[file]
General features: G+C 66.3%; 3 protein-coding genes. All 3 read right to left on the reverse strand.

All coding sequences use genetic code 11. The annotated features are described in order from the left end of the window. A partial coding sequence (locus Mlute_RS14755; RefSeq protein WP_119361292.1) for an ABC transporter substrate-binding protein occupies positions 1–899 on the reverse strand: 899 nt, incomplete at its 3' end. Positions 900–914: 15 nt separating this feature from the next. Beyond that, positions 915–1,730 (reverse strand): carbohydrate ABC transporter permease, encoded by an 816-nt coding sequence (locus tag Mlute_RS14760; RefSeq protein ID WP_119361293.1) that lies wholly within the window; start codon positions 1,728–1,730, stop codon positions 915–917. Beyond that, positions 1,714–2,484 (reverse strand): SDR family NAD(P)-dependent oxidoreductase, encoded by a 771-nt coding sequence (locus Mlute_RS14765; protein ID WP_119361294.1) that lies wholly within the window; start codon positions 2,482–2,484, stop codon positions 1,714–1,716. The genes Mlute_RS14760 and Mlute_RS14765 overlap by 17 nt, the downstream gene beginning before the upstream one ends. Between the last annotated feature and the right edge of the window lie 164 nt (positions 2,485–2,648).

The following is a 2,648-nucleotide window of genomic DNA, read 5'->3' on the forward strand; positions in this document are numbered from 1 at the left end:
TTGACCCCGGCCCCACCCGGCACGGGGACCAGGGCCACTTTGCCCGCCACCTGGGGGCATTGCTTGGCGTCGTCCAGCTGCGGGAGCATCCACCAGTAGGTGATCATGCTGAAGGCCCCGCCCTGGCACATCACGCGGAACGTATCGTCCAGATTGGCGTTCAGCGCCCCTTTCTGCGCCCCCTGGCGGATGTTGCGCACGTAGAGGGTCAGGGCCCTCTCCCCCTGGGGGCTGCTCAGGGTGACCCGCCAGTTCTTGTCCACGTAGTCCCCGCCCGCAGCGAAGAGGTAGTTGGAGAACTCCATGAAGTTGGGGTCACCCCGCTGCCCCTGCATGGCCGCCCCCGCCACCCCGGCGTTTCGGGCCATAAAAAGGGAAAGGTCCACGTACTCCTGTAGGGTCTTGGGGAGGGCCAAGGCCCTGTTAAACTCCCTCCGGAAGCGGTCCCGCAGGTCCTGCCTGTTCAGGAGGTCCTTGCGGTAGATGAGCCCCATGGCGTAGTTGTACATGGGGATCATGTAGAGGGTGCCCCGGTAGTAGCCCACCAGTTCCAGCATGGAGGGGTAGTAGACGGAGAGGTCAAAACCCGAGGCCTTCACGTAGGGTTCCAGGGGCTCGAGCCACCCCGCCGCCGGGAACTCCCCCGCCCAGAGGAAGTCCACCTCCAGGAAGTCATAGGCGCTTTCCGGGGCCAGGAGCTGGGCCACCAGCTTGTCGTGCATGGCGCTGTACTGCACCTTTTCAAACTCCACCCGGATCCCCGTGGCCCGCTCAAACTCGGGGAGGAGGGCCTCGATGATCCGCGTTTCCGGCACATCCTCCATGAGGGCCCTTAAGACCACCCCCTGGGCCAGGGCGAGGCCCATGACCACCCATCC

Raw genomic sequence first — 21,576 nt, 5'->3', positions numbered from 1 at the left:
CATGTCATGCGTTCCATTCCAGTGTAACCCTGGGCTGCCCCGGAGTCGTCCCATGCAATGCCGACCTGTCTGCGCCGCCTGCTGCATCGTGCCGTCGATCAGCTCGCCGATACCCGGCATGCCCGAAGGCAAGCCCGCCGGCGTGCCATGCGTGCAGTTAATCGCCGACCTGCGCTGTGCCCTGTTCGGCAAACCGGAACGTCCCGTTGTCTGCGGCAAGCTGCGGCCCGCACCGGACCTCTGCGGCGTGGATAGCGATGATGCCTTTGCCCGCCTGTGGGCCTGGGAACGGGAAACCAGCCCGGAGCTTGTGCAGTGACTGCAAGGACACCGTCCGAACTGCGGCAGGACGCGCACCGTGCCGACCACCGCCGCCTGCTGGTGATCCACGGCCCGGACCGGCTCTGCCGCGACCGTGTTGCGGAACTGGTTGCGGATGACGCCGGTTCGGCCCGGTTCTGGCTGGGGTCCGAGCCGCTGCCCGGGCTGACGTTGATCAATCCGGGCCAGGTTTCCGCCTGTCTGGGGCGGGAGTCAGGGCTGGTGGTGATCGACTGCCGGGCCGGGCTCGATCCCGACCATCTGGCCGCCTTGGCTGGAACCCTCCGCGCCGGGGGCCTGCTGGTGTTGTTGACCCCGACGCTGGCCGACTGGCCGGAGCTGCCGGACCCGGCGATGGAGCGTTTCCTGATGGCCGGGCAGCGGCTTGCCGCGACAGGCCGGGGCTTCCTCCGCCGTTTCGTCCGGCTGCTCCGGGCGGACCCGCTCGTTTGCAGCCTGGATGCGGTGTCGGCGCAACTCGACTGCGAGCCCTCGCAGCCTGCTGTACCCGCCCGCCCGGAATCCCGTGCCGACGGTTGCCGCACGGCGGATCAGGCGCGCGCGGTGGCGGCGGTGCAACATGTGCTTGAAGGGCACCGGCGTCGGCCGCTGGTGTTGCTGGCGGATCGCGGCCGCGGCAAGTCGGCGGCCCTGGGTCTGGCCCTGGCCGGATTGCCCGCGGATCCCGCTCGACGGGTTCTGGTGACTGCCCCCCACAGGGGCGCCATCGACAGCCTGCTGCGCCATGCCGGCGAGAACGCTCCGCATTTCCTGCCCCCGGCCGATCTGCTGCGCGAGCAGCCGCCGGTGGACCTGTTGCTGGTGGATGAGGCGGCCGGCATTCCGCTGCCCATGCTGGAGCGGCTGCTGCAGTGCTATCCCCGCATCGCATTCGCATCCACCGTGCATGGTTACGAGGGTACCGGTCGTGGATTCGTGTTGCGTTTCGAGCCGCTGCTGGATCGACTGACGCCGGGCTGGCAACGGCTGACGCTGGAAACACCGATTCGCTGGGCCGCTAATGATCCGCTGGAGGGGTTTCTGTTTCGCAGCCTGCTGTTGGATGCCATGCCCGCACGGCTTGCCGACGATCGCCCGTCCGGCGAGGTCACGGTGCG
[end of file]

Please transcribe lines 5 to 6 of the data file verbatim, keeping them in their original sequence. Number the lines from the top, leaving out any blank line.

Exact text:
Raw genomic sequence first — 21,576 nt, 5'->3', positions numbered from 1 at the left:
CATGTCATGCGTTCCATTCCAGTGTAACCCTGGGCTGCCCCGGAGTCGTCCCATGCAATGCCGACCTGTCTGCGCCGCCTGCTGCATCGTGCCGTCGATCAGCTCGCCGATACCCGGCATGCCCGAAGGCAAGCCCGCCGGCGTGCCATGCGTGCAGTTAATCGCCGACCTGCGCTGTGCCCTGTTCGGCAAACCGGAACGTCCCGTTGTCTGCGGCAAGCTGCGGCCCGCACCGGACCTCTGCGGCGTGGATAGCGATGATGCCTTTGCCCGCCTGTGGGCCTGGGAACGGGAAACCAGCCCGGAGCTTGTGCAGTGACTGCAAGGACACCGTCCGAACTGCGGCAGGACGCGCACCGTGCCGACCACCGCCGCCTGCTGGTGATCCACGGCCCGGACCGGCTCTGCCGCGACCGTGTTGCGGAACTGGTTGCGGATGACGCCGGTTCGGCCCGGTTCTGGCTGGGGTCCGAGCCGCTGCCCGGGCTGACGTTGATCAATCCGGGCCAGGTTTCCGCCTGTCTGGGGCGGGAGTCAGGGCTGGTGGTGATCGACTGCCGGGCCGGGCTCGATCCCGACCATCTGGCCGCCTTGGCTGGAACCCTCCGCGCCGGGGGCCTGCTGGTGTTGTTGACCCCGACGCTGGCCGACTGGCCGGAGCTGCCGGACCCGGCGATGGAGCGTTTCCTGATGGCCGGGCAGCGGCTTGCCGCGACAGGCCGGGGCTTCCTCCGCCGTTTCGTCCGGCTGCTCCGGGCGGACCCGCTCGTTTGCAGCCTGGATGCGGTGTCGGCGCAACTCGACTGCGAGCCCTCGCAGCCTGCTGTACCCGCCCGCCCGGAATCCCGTGCCGACGGTTGCCGCACGGCGGATCAGGCGCGCGCGGTGGCGGCGGTGCAACATGTGCTTGAAGGGCACCGGCGTCGGCCGCTGGTGTTGCTGGCGGATCGCGGCCGCGGCAAGTCGGCGGCCCTGGGTCTGGCCCTGGCCGGATTGCCCGCGGATCCCGCTCGACGGGTTCTGGTGACTGCCCCCCACAGGGGCGCCATCGACAGCCTGCTGCGCCATGCCGGCGAGAACGCTCCGCATTTCCTGCCCCCGGCCGATCTGCTGCGCGAGCAGCCGCCGGTGGACCTGTTGCTGGTGGATGAGGCGGCCGGCATTCCGCTGCCCATGCTGGAGCGGCTGCTGCAGTGCTATCCCCGCATCGCATTCGCATCCACCGTGCATGGTTACGAGGGTACCGGTCGTGGATTCGTGTTGCGTTTCGAGCCGCTGCTGGATCGACTGACGCCGGGCTGGCAACGGCTGACGCTGGAAACACCGATTCGCTGGGCCGCTAATGATCCGCTGGAGGGGTTTCTGTTTCGCAGCCTGCTGTTGGATGCCATGCCCGCACGGCTTGCCGACGATCGCCCGTCCGGCGAGGTCACGGTGCG